Records of government business belong to the public even if they are created, received or stored on an official's private smart phone or laptop, according to an Oklahoma AG opinion released Thursday.
"To conclude otherwise would allow public officials and employees to circumvent the open records laws simply by using privately owned personal electronic communication devices to conduct public business," the opinion said.
The opinion also prohibits public officials and employees from altering or destroying public records on their private communication devices unlessallowed to do under the state Records Management Act.
"E-mails, text messages and other electronic communications made or received in connection with the transaction of public business, the expenditure of public funds or the administration of public property are subject to the Oklahoma Open Records Act, [its exemptions] and the Records Management Act regardless of whether they are created, received, transmitted or maintained by government officials on publicly or privately owned equipment and communications devices," the opinion concluded.
Unlike in many other states, attorney general opinions in Oklahoma are binding unless overturned by a court.
Opinion 09-12 noted that government officials and employees increasingly use privately owned "computers, laptops, cell phones, PDAs, smart phones, and other personal electronic communication devices in conjunction with their work."
Public access to such electronic communications became an issue in April 2008. OSU student Jenny Redden, for an independent study with me, reported in The Daily O'Collegian that OSU President Burns Hargis and several hundred other university employees conduct the public's business on their smart phones or cell phones.
OSU administrators claimed the related text-messages, e-mails and numbers dialed were secret. They contended that the ownership of the cellular device, not the substance of its related records, should decide whether those records are public.
That policy earned OSU officials the annual Black Hole Award from FOI Oklahoma Inc. in March.
The notion put forth by OSU poses a serious threat to open government because it contains no limiting principle. If a record is secret because it's on the mayor¹s iPhone, then so are documents on the mayor's own laptop even if he's conducting the public's business on it while seated at his office desk.
Courts and attorneys general in other states have rejected the reasoning used by OSU officials, holding that it is the nature of the record created that determines if it is open to the public.
Oklahoma Attorney General Drew Edmondon's office followed suit, saying that nowhere in the Open Records Act "is ownership of equipment mentioned as a factor in determining what is or is not a record."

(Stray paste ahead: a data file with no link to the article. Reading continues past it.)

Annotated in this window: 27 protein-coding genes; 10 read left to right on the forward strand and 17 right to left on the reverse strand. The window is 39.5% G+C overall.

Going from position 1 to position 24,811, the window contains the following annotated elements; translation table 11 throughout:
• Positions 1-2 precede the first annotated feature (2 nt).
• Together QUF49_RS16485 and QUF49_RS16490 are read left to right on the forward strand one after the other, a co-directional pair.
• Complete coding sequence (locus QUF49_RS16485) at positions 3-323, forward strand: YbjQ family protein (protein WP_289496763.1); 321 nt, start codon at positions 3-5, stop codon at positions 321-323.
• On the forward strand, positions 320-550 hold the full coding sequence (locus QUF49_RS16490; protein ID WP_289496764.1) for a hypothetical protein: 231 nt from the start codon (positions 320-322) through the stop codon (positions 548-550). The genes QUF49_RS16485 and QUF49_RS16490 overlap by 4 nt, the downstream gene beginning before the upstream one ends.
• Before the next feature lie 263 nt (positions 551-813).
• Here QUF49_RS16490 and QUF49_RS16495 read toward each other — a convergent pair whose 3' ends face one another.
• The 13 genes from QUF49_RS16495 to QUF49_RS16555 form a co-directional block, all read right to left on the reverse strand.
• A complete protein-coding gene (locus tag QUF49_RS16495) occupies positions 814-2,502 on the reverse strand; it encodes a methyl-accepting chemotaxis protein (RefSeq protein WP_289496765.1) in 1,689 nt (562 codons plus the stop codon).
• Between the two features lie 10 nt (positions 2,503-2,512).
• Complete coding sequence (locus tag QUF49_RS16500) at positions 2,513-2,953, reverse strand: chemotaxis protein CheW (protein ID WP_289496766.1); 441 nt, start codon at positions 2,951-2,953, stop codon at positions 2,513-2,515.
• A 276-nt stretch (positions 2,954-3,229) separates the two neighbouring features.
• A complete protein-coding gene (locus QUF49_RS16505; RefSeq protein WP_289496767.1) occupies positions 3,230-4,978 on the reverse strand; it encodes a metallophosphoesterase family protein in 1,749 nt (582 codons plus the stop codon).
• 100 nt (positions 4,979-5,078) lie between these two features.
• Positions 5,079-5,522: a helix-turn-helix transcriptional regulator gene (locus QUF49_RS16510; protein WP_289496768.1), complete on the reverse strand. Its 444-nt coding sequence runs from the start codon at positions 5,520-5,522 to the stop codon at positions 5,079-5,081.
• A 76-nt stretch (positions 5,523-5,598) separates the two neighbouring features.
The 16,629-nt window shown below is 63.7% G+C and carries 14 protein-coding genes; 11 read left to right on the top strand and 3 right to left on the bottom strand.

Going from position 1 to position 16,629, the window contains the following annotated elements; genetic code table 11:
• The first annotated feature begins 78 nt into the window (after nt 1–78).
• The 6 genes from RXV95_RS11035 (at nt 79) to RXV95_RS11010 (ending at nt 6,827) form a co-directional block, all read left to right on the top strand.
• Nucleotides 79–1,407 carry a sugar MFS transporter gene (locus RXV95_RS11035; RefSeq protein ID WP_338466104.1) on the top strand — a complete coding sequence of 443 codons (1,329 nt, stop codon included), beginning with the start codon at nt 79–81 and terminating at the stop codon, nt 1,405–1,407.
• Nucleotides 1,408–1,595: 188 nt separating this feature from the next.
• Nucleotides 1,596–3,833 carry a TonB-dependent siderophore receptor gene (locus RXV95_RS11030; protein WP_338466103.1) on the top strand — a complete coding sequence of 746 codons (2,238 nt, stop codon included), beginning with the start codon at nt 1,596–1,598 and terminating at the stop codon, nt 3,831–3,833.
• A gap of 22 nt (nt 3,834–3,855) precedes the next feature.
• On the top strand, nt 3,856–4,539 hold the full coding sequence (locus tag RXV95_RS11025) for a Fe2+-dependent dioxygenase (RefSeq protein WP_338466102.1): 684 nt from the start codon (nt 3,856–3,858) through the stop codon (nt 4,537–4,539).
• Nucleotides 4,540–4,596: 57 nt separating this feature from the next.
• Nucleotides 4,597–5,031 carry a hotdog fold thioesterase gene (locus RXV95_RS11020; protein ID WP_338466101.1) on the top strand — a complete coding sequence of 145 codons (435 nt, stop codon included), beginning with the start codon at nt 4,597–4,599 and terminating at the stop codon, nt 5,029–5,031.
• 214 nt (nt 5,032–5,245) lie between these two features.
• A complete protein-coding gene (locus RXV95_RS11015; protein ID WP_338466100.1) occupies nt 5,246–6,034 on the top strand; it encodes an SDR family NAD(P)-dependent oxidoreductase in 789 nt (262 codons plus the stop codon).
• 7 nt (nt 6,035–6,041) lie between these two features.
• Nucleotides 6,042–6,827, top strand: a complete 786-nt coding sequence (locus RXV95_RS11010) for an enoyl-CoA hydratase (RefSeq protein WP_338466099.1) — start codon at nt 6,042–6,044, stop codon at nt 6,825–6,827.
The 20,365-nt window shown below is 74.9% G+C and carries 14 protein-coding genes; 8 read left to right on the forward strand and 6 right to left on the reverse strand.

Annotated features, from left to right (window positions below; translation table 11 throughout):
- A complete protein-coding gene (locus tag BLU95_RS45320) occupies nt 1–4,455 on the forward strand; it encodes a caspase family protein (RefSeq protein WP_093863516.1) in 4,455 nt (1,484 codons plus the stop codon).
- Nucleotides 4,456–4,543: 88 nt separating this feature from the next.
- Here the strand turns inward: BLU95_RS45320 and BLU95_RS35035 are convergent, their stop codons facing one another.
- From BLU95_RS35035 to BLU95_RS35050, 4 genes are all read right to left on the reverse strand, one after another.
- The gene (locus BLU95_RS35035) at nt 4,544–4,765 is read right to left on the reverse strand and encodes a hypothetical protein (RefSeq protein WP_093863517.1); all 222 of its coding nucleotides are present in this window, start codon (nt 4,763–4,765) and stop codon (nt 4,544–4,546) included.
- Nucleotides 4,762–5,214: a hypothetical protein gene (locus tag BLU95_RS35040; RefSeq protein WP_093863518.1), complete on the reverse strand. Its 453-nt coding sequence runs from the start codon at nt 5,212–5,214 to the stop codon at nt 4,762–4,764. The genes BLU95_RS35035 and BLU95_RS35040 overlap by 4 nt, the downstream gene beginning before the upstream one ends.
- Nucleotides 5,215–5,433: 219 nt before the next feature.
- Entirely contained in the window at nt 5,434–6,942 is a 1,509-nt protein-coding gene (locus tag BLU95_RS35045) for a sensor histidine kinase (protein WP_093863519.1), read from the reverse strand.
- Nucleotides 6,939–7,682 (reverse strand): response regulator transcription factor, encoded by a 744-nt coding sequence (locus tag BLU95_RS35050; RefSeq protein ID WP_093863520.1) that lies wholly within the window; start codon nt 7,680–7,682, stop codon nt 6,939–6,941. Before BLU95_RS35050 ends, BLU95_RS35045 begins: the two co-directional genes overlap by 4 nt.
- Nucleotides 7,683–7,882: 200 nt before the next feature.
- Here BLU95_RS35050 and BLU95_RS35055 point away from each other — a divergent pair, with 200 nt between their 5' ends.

"We conclude that who owns an electronic communications device has no bearing on whether an electronic communication created or received on that device is a record," the opinion said. "Thus, a communication that meets the definition of a record under the ORA is subject to disclosure regardless of whether it is created or received on a publicly or privately owned personal electronic communication device, unless some provision of law allows it to be kept confidential.
"Nor does the location of the electronic communications equipment matter, whether it is used in a governmental office, in a public official's or employee's home, or somewhere in transit between them," the opinion said.
The opinion also reasoned: "Like the ORA, the RMA makes no distinction between records that exist on publicly owned electronic communication equipment and those on privately owned equipment. Therefore, public officials may not partially or wholly mutilate, destroy, transfer, remove, alter, or otherwise damage or dispose of records on their personal electronic communications devices, except as provided by law."
Read the AG's opinion here.
Jenny's series on open government at OSU can be found at:
Thank you to Drew Edmondson and Assistant Attorney General Debra Schwartz for this written opinion. It will go a long way toward protecting open government in Oklahoma.
Thank you, also, to Susan McVey, director of the Oklahoma Department of Libraries, and Bill Young, the department's public information administrator, for requesting the opinion.
Friday, May 15, 2009
Great news for open government in Oklahoma
From Dr. Joey Senat, Associate Professor at OSU School of Journalism and Broadcasting: